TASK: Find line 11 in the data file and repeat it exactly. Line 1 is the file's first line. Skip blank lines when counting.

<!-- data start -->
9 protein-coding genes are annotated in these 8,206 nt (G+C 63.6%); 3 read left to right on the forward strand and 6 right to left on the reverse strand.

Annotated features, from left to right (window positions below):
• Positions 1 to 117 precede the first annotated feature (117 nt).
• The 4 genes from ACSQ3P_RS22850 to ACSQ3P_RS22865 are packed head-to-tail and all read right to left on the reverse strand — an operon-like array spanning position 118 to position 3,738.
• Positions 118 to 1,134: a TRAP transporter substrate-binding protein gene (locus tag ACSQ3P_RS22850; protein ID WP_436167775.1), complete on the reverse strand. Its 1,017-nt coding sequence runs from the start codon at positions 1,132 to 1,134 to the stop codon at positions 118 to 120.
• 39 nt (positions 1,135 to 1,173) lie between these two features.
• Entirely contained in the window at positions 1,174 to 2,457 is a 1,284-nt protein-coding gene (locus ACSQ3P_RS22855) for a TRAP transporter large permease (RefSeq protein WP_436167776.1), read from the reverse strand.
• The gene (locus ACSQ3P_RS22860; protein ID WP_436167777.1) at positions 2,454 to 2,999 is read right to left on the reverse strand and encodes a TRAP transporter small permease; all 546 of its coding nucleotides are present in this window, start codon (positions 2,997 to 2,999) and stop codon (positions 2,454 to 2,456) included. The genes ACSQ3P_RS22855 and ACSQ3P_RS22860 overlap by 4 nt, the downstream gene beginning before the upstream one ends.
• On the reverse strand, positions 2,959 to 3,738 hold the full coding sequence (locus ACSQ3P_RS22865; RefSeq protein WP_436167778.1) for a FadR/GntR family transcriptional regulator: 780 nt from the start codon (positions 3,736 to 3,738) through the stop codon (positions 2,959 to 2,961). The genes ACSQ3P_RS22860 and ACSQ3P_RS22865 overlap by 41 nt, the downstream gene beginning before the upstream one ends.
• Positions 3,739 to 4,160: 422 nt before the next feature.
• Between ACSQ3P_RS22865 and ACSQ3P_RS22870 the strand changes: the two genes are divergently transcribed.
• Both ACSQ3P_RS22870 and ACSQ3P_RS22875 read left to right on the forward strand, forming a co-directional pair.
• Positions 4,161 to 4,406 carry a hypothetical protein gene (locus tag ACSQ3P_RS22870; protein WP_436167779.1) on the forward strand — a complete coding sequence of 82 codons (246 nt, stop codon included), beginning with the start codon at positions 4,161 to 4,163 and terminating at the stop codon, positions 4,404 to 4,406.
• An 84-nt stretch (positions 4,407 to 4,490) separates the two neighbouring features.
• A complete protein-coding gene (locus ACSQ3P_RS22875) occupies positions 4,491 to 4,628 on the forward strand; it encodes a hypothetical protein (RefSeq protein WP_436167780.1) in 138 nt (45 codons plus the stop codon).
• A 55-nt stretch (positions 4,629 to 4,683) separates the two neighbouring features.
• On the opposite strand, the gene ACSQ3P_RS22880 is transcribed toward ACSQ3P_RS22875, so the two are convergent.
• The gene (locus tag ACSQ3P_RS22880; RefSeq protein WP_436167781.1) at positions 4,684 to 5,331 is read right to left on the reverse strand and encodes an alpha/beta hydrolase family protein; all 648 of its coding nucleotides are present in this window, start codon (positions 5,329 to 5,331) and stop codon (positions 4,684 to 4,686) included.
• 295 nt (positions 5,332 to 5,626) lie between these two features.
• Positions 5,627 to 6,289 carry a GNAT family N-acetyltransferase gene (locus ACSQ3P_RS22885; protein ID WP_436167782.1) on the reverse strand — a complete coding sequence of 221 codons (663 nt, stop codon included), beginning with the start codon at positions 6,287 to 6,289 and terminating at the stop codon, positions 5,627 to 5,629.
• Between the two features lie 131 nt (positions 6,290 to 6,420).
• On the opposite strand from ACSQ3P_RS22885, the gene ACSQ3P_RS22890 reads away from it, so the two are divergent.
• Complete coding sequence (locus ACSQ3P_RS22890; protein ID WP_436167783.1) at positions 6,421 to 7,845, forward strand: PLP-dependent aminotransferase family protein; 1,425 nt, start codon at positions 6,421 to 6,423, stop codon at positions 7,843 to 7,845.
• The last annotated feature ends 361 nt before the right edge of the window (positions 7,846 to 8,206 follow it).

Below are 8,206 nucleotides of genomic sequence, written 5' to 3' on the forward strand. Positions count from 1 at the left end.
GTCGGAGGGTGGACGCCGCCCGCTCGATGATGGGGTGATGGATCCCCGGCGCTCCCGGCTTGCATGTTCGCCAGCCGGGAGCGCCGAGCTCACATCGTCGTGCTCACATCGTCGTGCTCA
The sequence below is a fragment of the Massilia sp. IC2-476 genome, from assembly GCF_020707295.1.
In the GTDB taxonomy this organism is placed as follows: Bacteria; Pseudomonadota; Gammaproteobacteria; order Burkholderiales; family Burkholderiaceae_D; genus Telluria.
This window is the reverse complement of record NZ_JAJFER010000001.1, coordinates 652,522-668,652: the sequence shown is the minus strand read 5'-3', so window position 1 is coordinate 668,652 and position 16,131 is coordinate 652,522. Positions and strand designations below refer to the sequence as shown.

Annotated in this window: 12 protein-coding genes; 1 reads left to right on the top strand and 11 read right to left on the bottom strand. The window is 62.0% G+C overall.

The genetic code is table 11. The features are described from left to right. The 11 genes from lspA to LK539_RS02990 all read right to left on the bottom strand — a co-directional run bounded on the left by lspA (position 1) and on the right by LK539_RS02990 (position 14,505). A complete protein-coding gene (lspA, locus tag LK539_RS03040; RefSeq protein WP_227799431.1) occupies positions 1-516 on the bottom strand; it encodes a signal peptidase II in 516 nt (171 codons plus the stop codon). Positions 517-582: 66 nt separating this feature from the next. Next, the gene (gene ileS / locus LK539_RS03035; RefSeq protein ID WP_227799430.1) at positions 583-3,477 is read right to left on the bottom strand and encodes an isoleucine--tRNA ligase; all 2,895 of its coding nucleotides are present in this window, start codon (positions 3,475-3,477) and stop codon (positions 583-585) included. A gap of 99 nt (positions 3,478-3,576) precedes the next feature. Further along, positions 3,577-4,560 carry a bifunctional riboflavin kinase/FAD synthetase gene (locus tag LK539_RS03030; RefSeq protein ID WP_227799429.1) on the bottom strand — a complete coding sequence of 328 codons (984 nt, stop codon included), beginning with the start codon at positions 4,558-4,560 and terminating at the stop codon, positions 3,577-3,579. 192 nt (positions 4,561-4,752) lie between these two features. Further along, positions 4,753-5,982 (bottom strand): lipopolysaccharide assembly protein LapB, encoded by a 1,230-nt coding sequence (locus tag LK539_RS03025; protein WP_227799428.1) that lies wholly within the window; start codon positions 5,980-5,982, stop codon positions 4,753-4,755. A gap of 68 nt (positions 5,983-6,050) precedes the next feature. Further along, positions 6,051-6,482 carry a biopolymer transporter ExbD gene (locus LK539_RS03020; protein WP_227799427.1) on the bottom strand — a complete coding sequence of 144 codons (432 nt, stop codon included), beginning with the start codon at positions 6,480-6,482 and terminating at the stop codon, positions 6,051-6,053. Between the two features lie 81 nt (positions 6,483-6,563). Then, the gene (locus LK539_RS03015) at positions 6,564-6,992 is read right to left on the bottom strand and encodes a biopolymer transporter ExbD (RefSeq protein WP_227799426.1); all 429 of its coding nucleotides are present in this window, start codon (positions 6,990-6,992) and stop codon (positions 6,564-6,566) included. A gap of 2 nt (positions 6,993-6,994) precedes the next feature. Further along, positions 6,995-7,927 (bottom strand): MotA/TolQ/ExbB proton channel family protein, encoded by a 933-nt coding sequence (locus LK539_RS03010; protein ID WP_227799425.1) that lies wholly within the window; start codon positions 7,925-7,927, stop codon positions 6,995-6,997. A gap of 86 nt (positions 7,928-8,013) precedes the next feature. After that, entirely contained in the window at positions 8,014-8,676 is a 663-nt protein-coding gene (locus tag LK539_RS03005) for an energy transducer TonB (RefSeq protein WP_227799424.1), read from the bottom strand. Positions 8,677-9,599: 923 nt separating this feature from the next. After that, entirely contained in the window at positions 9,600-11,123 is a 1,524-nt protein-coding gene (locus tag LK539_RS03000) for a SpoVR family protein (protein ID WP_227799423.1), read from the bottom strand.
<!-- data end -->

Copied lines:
• Between ACSQ3P_RS22865 and ACSQ3P_RS22870 the strand changes: the two genes are divergently transcribed.